Insights on the Montessori method and Early Childhood Education from Dr. Kathy Roemer
Dr. Kathy Roemer is Executive Director of Twin Parks Montessori Schools in New York City, which include Park West Montessori, Riverside Montessori, and the newest, Central Park Montessori. Dr. Roemer has 28 years of experience as a Montessori teacher, director, consultant and past President of the American Montessori Society Board of Directors (AMS).
Learn more about Kathy here.
One of the opening quote shared by Dr. Lydia Soifer in her 2014 Wonderplay conference was.
Language is the essential condition of knowing, the process by which experience becomes knowledge. M.A.K. Halliday, 1993
Dr. Soifer a language and cognition specialist who works with parents and schools on the development of the whole child, individually and in group, presented at Twin Parks Montessori Schools. Watch this video on language development. Coming soon. . . audio of Dr. Soifer’s talk, Play with me, it will make me smarter!
Earlier this week I was standing at the bus stop by our school and I observed one of our toddlers. He ran down the stroller ramp, stopped at the bottom, and threw his arms in the air. His expression was priceless-a smile spreading from ear to ear. It was evident that he was proud of his accomplishment and was demonstrating the universal body language of “victory.” His dad was not far behind and when I expressed my joy at witnessing the obvious pleasure, he told me that his son naturally uses the “starfish pose.” “What is that?” The informed dad shared this video with me. Watch it to learn more about our natural body language and how small adjustments can influence our self- confidence.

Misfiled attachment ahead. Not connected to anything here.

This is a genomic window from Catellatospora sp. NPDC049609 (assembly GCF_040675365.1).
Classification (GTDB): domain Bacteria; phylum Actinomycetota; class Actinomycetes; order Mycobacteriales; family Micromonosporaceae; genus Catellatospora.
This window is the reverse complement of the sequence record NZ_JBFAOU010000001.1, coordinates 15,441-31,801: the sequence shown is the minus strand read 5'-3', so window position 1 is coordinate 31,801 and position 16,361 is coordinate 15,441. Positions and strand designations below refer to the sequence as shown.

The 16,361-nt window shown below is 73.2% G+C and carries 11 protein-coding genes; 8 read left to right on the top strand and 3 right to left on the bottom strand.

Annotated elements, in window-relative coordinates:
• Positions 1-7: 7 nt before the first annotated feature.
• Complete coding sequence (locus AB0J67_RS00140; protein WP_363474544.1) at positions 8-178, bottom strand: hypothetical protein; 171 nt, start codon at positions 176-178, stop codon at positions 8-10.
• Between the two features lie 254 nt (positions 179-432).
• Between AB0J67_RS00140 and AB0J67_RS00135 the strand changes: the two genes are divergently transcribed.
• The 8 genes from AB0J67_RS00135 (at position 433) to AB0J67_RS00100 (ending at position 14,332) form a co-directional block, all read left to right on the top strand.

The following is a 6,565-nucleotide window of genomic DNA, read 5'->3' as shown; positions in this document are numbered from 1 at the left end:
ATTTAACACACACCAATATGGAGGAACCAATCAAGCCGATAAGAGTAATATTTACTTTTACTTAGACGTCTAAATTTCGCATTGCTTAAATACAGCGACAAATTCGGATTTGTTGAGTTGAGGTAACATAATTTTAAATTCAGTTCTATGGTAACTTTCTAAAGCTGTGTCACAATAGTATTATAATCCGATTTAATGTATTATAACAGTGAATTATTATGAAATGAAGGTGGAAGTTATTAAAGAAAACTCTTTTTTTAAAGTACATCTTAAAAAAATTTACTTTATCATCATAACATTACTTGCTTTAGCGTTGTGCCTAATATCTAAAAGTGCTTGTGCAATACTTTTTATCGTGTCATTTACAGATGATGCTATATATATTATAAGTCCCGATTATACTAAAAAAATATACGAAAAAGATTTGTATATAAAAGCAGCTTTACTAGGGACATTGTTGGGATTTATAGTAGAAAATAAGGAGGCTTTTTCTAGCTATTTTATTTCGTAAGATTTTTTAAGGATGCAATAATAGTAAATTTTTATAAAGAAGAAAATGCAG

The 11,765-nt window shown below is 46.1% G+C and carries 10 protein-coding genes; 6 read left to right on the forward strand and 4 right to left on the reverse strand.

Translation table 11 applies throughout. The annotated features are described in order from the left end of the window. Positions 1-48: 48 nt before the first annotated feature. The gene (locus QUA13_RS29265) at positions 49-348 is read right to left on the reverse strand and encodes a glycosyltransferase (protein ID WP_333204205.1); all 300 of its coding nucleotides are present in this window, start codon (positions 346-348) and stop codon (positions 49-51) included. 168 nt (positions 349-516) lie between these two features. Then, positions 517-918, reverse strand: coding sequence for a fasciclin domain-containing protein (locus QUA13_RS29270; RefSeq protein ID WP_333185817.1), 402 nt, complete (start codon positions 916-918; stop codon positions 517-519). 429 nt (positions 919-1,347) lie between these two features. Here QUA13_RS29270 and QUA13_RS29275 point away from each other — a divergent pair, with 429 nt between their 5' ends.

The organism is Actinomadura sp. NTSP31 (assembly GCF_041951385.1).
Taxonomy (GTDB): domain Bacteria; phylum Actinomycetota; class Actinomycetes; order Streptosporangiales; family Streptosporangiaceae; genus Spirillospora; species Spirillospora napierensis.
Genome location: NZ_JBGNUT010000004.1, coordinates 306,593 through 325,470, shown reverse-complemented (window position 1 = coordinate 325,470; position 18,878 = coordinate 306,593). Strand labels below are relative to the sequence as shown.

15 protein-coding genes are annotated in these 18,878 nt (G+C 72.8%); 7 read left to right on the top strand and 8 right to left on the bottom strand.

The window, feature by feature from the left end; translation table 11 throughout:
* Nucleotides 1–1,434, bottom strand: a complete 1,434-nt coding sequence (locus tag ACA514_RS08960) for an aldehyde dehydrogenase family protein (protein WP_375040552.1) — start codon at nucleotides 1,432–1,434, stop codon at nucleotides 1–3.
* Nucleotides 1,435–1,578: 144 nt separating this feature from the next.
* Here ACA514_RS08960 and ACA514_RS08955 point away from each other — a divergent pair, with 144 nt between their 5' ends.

One of the greatest strengths of a Montessori program is the opportunities for children to learn how to be a productive member of a thriving community. Social emotional learning is the “process through which adults and children acquire and effectively apply the knowledge, attitudes and skills necessary to understand and manage emotions, set and achieve positive goals, feel and show empathy for others, establish and maintain positive relationships, and make responsible decisions.”
This is a commonly asked question when children are learning to be independent and self sufficient. Students in Montessori classrooms often change from outdoor to inside shoes throughout the day. This practice helps them to develop their self-care skills which is a major concept in a Montessori environment. When teachers notice that a child has put shoes on the wrong feet, he/she will not correct the mistake and deflate the new sense of accomplishment. Although not perfect, it is a huge task for a 2-6 year old child. Allowing children to learn first hand from their mistakes and with adult time and patience shoes will soon be on the correct feet.
In the meantime, you can get a big sticker and cut it in half. Put one half in each shoe. Show your child that when they are aligned to go on the correct feet, the stickers will join to make a whole.